On the flip side: Most nuts, shellfish, green leafy vegetables (replace iceberg lettuce with romaine or, better yet, spinach), and whole grains (no more white bread or white rice), then you have a lot of magnesium. Beef is higher in magnesium than pork (beef will kill you in different ways). Chicken is also higher. Avocados, bananas, raisins aren’t bad. Salmon, tuna and mackerel aren’t bad. Of course you get way above your daily allotment for mercury, but that’s another matter.
Why don’t I just take magnesium supplements? Magnesium citrate? Yes, I could. I would not fault anyone who does. And I might still. Bear in mind that the NIH notes that the upper tolerable levels of magnesium supplementation are 350mg/day (that’s not total intake, but supplementation). That said, it seems to be fairly hard to overdo magnesium. Still, if I can get it in the sorts of foods I ought to be eating anyway, I just like that idea better.
A half-cup of pumpkin seeds gives you 600mg. But you’re not likely to eat a half-cup of pumpkin seeds. When you search the web for actual magnesium content in servings of foods you get 10mg here, 6mg there, and it’s easy to fall shy of 400mg in a day, day in and day out, if you measure what you eat and if you eat a magnesium-poor diet. Easier still if what I really need is not 400mg but closer to 600mg.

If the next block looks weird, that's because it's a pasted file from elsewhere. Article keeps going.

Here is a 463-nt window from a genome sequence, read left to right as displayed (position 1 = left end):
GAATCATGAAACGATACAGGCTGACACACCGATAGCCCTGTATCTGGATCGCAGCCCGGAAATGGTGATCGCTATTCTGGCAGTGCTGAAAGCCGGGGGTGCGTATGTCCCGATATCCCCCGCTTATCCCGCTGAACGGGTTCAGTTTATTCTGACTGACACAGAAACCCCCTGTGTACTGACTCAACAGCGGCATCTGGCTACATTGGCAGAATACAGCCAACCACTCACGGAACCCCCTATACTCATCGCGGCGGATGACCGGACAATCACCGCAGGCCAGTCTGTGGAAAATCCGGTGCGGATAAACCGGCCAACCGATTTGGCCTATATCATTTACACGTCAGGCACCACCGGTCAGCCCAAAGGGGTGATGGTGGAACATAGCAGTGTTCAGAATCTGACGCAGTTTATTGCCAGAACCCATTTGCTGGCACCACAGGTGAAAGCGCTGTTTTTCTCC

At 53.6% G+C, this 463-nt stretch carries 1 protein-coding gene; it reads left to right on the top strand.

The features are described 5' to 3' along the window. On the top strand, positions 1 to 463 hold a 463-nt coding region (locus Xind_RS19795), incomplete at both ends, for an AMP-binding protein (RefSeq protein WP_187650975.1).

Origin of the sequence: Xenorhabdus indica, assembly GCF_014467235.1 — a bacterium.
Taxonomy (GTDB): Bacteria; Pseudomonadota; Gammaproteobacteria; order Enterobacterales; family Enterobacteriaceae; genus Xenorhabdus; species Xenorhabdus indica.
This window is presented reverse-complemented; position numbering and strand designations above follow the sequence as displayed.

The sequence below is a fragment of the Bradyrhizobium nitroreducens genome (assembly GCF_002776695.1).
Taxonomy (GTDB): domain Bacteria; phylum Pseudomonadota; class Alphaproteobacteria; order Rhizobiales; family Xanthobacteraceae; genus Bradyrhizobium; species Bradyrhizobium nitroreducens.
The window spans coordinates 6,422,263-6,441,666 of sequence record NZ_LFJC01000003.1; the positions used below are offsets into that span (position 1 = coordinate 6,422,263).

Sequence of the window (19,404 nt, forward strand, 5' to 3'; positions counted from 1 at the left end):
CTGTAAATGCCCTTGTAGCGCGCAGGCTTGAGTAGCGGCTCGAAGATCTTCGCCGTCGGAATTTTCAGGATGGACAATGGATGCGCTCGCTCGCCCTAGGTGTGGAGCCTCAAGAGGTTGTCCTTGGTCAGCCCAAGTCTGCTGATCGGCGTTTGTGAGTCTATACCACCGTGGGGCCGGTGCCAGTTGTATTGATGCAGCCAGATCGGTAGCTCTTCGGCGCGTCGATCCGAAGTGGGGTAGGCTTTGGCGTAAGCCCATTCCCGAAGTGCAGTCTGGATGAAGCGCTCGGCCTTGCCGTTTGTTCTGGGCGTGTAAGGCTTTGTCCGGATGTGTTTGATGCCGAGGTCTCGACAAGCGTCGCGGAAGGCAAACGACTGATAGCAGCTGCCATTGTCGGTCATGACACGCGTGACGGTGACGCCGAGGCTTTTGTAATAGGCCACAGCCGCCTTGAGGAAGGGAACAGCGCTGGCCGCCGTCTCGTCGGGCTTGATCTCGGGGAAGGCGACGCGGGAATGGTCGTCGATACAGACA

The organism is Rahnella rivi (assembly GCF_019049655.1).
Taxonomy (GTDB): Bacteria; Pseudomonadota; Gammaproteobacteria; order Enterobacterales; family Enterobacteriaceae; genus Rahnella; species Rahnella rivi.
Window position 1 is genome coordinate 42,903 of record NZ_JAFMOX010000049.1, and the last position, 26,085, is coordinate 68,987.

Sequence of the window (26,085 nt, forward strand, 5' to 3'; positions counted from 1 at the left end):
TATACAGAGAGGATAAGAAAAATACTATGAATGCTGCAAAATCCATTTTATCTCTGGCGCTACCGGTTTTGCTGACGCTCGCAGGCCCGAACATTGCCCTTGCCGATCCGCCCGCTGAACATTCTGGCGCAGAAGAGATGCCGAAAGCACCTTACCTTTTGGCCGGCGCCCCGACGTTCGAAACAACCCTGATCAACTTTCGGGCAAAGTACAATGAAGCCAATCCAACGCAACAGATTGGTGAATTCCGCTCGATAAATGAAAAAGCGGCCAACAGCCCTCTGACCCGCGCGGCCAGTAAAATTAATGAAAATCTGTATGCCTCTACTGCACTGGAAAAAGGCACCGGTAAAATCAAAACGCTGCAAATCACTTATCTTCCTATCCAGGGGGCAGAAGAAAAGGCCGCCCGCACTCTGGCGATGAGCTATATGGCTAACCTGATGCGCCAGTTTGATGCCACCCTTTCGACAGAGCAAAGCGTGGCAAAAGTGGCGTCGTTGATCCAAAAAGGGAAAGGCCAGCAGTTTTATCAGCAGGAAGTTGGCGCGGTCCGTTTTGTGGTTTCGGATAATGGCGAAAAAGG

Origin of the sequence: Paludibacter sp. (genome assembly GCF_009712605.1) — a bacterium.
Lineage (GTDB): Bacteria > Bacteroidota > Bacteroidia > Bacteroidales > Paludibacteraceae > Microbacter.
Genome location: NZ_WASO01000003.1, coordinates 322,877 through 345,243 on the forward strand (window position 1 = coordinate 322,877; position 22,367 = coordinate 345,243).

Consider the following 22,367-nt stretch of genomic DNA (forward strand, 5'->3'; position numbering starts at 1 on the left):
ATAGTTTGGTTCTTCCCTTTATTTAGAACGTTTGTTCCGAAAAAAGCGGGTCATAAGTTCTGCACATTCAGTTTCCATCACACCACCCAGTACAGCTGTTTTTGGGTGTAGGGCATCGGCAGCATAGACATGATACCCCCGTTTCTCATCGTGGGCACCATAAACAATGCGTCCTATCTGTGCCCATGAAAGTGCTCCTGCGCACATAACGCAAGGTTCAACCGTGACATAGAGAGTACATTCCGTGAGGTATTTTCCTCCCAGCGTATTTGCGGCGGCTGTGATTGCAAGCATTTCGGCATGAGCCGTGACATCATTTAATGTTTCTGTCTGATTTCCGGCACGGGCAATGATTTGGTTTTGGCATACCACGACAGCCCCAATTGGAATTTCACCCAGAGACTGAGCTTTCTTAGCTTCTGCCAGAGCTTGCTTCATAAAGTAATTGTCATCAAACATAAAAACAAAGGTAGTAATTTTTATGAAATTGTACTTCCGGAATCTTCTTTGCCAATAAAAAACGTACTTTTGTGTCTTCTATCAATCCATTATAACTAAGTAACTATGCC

So, I’ve turned over a new leaf. Literally. From now on it’s mostly spinach salads and I even got a bag of baby Kale (argh!) from Costco and am including that in my spinach salads. I’m cutting down on my coffee intake. I got myself some rice bran and wheat germ and it goes onto or into a lot of what I eat. In the morning, it’s a couple of tablespoons of wheat germ in my granola (which has pumpkin seeds in it). A cup of wheat germ has 275mg of magnesium. Rice bran slays everything. It’s got almost 800mg of magnesium in a cup.
I’m back up to where I left off in my running. Same 8-mile run. Same fitness level as was the case when I got super-crampy. So far, so good. We’ll see how it goes.